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  • Shepherd Partnership

Tax rules for staff gifts and Christmas parties

In the run up to the festive period, our clients often ask us about how to treat staff gifts and Christmas parties and what exemptions there are.

Based on the rules at the time of writing, we summarise the main points.


How are cash bonuses and cash vouchers taxed?

Staff Christmas rewards made in cash are treated as earnings in the same way as a salary and must be paid through the payroll as they are subject to Income Tax and National Insurance. Where gifts are made in vouchers which are exchangeable for cash these follow the same taxable treatment.

Can I give my staff non-cash vouchers

If rewarding staff with vouchers which are exchangeable for goods and services (not cash) please note that these are also taxable. However, the treatment differs in that this is reported as a taxable benefit on form P11D. Employee Class 1 National Insurance will normally need to be deducted through the payroll and the employer will pay Class 1A National Insurance when reporting the benefit on form P11D. An exemption exists for trivial benefits – please read on…

Are there any exemptions?

There is an exemption for what is known as ‘trivial benefits’

You don’t have to pay tax on a benefit provided to your employee if all of the following apply:

  • it cost you £50 or less to provide

  • it isn’t cash or a cash voucher

  • it isn’t a reward for their work or performance

  • it isn’t in the terms of their contract

You can’t receive trivial benefits worth more than £300 in total in any tax year if you are the director of a limited company run by 5 or fewer shareholders.

You might want to use the exemption to provide a £50 non-cash voucher, a bottle of wine or a box of chocolates etc. Where the gift cost more than £50 to provide the whole amount will taxable and it will need to be reported to HMRC on a form P11D.

What if my customers give gifts to my staff?

Some customers may like to surprise your staff with a bottle in the run up to Christmas. Gifts to staff from third parties will be received as a result of their employment. However, if the total cost of gifts to the employee does not exceed £250 in the tax year this is not taxable on the employee.


What is exempt from being treated as a taxable benefit?

There is an exemption for employee entertaining, but the following criteria need to be met for it to apply:

  • It must be an annual event, such as a Christmas party or summer barbecue

  • it is open to all your employees

  • the VAT inclusive cost must not exceed £150 per person

What does the cost per person include?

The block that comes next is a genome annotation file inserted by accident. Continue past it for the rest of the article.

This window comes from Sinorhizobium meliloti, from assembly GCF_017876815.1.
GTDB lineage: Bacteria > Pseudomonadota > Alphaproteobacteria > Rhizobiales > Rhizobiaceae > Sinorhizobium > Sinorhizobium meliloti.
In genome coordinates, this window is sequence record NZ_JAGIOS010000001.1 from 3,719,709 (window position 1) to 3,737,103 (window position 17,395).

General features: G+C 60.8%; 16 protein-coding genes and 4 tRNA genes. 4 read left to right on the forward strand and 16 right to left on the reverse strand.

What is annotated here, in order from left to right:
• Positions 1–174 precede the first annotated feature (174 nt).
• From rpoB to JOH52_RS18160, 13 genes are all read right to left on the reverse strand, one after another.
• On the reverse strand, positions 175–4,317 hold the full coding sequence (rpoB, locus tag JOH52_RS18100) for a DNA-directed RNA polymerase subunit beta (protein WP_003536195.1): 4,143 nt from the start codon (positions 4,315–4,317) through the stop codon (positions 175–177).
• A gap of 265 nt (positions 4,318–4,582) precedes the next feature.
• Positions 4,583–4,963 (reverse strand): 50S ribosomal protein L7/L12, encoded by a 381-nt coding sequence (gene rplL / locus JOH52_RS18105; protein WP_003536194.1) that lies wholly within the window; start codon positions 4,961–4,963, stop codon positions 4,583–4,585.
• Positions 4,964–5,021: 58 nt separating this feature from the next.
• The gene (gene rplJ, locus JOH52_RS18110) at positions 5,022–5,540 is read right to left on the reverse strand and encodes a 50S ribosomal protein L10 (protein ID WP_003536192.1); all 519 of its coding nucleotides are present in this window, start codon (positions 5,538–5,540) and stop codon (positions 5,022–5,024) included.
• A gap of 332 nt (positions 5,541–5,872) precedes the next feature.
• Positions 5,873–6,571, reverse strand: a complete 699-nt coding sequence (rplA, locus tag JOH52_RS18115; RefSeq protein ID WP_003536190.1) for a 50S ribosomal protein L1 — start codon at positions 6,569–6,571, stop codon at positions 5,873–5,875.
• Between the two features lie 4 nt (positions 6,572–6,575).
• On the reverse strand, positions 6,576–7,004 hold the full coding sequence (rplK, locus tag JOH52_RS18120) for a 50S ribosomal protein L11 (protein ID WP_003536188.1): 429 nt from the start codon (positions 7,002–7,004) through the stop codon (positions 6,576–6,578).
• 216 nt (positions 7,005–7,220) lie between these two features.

In working out the total cost, the entire cost of the event has to be taken into account. In addition to the cost of the food and drink all other related costs such as taxis and overnight accommodation need to be included.

The total cost of the event is divided by the number of people attending, even if some of those are not employees, such as former employees or staff guests.

What if I hold more than one annual event or the cost is more than £150 per head?

If you hold more than one annual event, the exemption will apply but only where the combined cost remains less than £150 per head.

If the total cost per head goes over £150 then whichever functions best utilise the £150 are exempt, the others taxable.

Please note that the £150 is an exemption and not an allowance. Therefore, if the combined amount exceeds the exemption, the whole cost will become a taxable benefit, not just the amount which exceeds £150. This will give the employee a tax charge and the employer will need to report the benefit and pay Employer’s Class 1A National Insurance on the benefit.

Will I get tax relief on the cost of the event?

Unlike client entertaining, employee entertaining is an allowable expense, meaning the cost of the staff Christmas party is an allowable business expense where the event is open only to employees.

Can I recover the VAT on the staff party?

Any Input Tax incurred on employee entertainment can normally be recovered. An important point to note is that where some attendees are not employees, such as former employees or your staff’s guests, it will be necessary to apportion the relevant costs to reclaim only the part which relates to your staff.

VAT incurred on events open only to directors, partners, or sole proprietors cannot be recovered. This is because HMRC’s view is that input tax has not been incurred for business purposes.

If you have any questions, please do not hesitate to contact our director, Heather, and she will be happy to help.

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